Every year the World Economic Forum issues the Global Gender Gap Report aimed at capturing the magnitude of the gap between women and men in four critical areas: economic participation and opportunity, political empowerment, educational attainment and health and survival.  


In the European Union only 58.8% of women are employed. The employment rate for men is 69.4%.
The main reason for this lower female employment rate is that women spend considerably more time on family and household responsibilities, making it difficult for them to participate fully in the labour market.
The difference between the amount of unpaid work carried out by European men and women is huge. This is the case across all age groups, but it is particularly important for those
aged 30 to 45.


Countries that invest in policies to make it easier to have and raise children tend to have higher fertility rates and higher female employment rates than those that don't.
Western European women were having an average of 2.4 children each in 1970. That figure has fallen to 1.5 in 2013.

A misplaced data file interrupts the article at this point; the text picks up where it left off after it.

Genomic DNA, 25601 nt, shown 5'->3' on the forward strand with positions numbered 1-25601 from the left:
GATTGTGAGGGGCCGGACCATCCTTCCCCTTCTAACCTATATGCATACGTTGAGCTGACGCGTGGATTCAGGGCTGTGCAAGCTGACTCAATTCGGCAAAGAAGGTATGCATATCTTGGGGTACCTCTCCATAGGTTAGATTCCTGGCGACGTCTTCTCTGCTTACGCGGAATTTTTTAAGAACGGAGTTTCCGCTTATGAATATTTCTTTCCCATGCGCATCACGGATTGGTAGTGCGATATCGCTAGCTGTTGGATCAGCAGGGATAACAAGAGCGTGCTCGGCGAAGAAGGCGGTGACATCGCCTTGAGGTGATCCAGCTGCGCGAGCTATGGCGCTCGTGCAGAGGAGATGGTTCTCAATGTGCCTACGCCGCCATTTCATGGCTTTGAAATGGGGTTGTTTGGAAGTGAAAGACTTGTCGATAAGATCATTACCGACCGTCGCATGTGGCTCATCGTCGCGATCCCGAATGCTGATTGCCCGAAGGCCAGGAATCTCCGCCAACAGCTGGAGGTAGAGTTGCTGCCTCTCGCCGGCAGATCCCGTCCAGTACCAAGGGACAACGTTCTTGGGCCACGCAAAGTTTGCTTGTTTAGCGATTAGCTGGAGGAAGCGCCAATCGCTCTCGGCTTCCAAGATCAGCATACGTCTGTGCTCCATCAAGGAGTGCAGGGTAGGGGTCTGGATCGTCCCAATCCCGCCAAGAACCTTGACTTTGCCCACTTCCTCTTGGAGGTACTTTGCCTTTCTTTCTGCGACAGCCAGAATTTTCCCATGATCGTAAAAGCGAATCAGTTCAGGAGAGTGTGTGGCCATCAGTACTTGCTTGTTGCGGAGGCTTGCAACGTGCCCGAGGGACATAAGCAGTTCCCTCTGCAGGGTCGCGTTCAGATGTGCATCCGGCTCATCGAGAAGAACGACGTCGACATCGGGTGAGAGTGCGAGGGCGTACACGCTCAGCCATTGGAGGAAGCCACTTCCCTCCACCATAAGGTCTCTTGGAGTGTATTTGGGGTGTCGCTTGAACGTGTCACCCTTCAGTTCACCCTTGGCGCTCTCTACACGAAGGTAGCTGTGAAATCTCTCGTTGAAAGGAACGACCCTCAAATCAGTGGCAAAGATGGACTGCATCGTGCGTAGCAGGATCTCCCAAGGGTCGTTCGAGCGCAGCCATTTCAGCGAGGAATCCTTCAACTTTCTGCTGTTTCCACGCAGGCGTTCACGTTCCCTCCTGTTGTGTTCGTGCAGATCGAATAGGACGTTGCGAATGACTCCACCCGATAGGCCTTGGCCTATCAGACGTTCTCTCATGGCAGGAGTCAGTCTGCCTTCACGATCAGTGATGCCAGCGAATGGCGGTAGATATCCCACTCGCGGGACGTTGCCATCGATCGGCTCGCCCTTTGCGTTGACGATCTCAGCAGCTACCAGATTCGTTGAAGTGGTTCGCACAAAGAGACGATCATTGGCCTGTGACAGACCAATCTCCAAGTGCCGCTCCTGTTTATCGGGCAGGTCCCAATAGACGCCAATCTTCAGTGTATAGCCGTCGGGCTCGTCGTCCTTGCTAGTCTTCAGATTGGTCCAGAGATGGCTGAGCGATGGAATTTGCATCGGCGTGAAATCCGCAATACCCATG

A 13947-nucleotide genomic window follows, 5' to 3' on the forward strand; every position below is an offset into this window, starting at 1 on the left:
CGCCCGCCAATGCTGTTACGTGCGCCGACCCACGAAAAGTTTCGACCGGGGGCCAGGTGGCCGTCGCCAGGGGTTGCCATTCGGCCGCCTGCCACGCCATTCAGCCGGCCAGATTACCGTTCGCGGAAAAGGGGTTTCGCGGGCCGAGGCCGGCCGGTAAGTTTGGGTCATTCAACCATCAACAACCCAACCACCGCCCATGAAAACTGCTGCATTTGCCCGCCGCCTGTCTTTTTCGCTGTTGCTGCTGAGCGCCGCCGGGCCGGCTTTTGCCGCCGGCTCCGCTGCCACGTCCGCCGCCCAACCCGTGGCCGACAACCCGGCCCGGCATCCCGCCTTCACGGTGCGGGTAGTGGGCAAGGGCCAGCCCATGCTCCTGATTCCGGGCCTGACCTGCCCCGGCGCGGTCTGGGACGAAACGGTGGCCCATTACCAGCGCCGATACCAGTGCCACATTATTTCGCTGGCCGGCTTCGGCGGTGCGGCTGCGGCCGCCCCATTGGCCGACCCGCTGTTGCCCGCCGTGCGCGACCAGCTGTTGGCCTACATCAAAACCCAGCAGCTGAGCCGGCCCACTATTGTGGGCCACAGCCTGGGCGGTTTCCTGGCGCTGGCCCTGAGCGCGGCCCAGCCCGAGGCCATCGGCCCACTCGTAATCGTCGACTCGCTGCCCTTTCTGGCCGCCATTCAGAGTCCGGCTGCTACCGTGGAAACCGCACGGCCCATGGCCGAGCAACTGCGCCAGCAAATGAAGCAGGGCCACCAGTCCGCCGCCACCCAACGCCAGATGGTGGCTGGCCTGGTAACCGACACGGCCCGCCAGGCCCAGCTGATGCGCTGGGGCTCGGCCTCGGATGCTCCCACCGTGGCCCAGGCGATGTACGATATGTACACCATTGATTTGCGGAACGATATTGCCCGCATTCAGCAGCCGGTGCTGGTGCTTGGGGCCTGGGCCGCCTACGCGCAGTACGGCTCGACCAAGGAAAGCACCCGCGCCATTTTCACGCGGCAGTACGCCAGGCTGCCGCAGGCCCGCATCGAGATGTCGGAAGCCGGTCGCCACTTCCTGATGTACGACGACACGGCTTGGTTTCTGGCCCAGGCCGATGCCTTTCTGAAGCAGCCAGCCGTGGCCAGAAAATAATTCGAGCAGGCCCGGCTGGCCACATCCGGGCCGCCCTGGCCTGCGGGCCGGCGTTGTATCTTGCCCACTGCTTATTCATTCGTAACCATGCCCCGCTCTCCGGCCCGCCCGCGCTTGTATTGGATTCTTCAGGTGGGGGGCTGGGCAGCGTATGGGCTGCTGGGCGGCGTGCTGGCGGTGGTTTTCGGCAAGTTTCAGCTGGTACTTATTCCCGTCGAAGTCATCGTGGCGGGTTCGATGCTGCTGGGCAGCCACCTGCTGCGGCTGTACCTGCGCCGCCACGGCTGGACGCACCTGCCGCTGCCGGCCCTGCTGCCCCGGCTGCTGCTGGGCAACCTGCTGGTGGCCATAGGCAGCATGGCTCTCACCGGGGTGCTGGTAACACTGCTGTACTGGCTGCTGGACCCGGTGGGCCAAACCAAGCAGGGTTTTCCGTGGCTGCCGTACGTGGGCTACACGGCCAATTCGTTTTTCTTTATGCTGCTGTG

Nowhere in the European Union does fertility approach 2.1, the level needed to keep the population stable.
The population of the E.U. could drop from 482 million today to 454 million by 2050. In the same period, the E.U.'s working age population is projected to drop by 18% while the number of those aged 65 or more will soar by 60%.


 All across Europe men are paid more per hour than women for doing the same job.

Men are overrepresented at the upper end of the income distribution scale and there are roughly twice as many women than men among those on low pay.
In Austria women earn on average only 60% of their male counterparts. Austria is therefore one of the countries with
the highest gender pay gap
in Europe.



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